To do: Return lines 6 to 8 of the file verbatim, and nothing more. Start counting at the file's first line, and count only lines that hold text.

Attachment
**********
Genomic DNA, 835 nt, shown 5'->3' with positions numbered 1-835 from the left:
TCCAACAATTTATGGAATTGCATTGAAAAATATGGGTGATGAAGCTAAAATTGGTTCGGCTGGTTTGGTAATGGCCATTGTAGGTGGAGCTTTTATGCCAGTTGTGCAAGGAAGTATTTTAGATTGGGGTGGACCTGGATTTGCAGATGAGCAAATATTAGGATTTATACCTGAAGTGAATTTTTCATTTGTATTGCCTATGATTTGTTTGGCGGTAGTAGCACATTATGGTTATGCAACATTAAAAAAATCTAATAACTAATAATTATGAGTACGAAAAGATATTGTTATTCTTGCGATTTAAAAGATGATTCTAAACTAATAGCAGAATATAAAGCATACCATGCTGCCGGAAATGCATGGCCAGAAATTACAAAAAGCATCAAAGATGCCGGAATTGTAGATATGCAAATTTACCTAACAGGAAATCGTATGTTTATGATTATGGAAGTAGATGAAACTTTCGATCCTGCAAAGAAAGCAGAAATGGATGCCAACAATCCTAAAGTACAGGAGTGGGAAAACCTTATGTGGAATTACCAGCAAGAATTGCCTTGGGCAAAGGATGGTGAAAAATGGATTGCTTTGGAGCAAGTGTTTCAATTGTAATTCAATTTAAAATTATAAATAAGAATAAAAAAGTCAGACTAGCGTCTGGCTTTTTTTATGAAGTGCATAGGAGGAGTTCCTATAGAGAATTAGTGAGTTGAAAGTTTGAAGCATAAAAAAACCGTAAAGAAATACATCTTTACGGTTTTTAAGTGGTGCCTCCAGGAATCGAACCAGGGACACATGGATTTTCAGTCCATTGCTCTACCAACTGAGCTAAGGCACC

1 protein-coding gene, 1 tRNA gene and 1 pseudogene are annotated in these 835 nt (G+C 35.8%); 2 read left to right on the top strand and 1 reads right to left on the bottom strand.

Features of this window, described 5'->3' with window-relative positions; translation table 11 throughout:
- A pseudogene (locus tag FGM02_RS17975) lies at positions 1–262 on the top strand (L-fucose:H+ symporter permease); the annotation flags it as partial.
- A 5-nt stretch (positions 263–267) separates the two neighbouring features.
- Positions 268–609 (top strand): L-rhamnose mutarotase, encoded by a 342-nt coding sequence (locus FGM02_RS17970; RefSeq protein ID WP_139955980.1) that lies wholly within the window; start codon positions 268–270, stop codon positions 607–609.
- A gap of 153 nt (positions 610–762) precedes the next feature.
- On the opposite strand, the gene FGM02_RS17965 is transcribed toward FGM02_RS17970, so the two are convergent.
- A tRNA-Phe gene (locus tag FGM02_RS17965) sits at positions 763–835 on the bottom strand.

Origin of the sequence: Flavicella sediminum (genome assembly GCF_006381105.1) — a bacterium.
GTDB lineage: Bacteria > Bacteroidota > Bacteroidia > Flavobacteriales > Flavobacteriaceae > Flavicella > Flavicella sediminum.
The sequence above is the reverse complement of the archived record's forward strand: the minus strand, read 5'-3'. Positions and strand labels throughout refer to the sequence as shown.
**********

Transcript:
- A 5-nt stretch (positions 263–267) separates the two neighbouring features.
- Positions 268–609 (top strand): L-rhamnose mutarotase, encoded by a 342-nt coding sequence (locus FGM02_RS17970; RefSeq protein ID WP_139955980.1) that lies wholly within the window; start codon positions 268–270, stop codon positions 607–609.
- A gap of 153 nt (positions 610–762) precedes the next feature.